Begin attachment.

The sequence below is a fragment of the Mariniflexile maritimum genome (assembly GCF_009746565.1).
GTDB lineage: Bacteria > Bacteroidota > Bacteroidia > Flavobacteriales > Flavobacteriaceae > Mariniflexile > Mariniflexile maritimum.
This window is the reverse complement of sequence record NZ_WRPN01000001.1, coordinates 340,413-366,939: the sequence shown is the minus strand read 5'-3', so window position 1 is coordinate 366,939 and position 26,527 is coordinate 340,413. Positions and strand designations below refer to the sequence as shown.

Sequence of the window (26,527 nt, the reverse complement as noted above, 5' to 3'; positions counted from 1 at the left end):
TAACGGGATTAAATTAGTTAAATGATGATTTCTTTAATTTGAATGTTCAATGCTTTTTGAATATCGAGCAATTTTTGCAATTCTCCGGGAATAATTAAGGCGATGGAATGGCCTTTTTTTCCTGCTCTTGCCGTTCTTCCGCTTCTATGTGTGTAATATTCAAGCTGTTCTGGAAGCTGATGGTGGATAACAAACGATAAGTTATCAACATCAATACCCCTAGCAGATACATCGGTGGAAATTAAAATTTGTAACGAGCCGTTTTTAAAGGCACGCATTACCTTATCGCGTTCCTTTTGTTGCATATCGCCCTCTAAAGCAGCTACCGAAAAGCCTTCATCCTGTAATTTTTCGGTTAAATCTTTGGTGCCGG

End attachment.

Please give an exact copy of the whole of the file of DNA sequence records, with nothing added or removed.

The sequence below is a fragment of the Mariniflexile maritimum genome (assembly GCF_009746565.1).
GTDB lineage: Bacteria > Bacteroidota > Bacteroidia > Flavobacteriales > Flavobacteriaceae > Mariniflexile > Mariniflexile maritimum.
This window is the reverse complement of sequence record NZ_WRPN01000001.1, coordinates 340,413-366,939: the sequence shown is the minus strand read 5'-3', so window position 1 is coordinate 366,939 and position 26,527 is coordinate 340,413. Positions and strand designations below refer to the sequence as shown.

Sequence of the window (26,527 nt, the reverse complement as noted above, 5' to 3'; positions counted from 1 at the left end):
TAACGGGATTAAATTAGTTAAATGATGATTTCTTTAATTTGAATGTTCAATGCTTTTTGAATATCGAGCAATTTTTGCAATTCTCCGGGAATAATTAAGGCGATGGAATGGCCTTTTTTTCCTGCTCTTGCCGTTCTTCCGCTTCTATGTGTGTAATATTCAAGCTGTTCTGGAAGCTGATGGTGGATAACAAACGATAAGTTATCAACATCAATACCCCTAGCAGATACATCGGTGGAAATTAAAATTTGTAACGAGCCGTTTTTAAAGGCACGCATTACCTTATCGCGTTCCTTTTGTTGCATATCGCCCTCTAAAGCAGCTACCGAAAAGCCTTCATCCTGTAATTTTTCGGTTAAATCTTTGGTGCCGG